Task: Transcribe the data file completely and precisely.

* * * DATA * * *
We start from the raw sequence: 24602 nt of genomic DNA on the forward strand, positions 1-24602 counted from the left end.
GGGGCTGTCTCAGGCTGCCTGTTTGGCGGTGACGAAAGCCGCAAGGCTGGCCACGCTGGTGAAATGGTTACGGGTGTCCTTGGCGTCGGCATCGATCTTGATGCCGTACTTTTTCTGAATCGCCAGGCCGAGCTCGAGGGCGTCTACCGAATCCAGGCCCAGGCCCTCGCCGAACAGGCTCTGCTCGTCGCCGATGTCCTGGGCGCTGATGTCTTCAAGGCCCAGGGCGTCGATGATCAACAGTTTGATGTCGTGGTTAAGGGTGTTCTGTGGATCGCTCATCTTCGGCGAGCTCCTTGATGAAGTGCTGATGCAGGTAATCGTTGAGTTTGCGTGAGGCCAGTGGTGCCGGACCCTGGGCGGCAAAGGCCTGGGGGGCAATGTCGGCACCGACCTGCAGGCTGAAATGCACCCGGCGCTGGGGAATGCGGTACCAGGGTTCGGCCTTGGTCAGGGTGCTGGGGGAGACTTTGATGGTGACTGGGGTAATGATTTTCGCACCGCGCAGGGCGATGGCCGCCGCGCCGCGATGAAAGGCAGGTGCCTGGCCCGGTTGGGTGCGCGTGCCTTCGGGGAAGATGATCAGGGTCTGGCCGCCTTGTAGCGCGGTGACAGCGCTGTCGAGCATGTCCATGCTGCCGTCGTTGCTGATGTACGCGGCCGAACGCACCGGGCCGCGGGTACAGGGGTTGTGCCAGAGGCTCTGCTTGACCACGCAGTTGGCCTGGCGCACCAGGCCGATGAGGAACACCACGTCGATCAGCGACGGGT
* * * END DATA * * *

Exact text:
We start from the raw sequence: 24602 nt of genomic DNA on the forward strand, positions 1-24602 counted from the left end.
GGGGCTGTCTCAGGCTGCCTGTTTGGCGGTGACGAAAGCCGCAAGGCTGGCCACGCTGGTGAAATGGTTACGGGTGTCCTTGGCGTCGGCATCGATCTTGATGCCGTACTTTTTCTGAATCGCCAGGCCGAGCTCGAGGGCGTCTACCGAATCCAGGCCCAGGCCCTCGCCGAACAGGCTCTGCTCGTCGCCGATGTCCTGGGCGCTGATGTCTTCAAGGCCCAGGGCGTCGATGATCAACAGTTTGATGTCGTGGTTAAGGGTGTTCTGTGGATCGCTCATCTTCGGCGAGCTCCTTGATGAAGTGCTGATGCAGGTAATCGTTGAGTTTGCGTGAGGCCAGTGGTGCCGGACCCTGGGCGGCAAAGGCCTGGGGGGCAATGTCGGCACCGACCTGCAGGCTGAAATGCACCCGGCGCTGGGGAATGCGGTACCAGGGTTCGGCCTTGGTCAGGGTGCTGGGGGAGACTTTGATGGTGACTGGGGTAATGATTTTCGCACCGCGCAGGGCGATGGCCGCCGCGCCGCGATGAAAGGCAGGTGCCTGGCCCGGTTGGGTGCGCGTGCCTTCGGGGAAGATGATCAGGGTCTGGCCGCCTTGTAGCGCGGTGACAGCGCTGTCGAGCATGTCCATGCTGCCGTCGTTGCTGATGTACGCGGCCGAACGCACCGGGCCGCGGGTACAGGGGTTGTGCCAGAGGCTCTGCTTGACCACGCAGTTGGCCTGGCGCACCAGGCCGATGAGGAACACCACGTCGATCAGCGACGGGT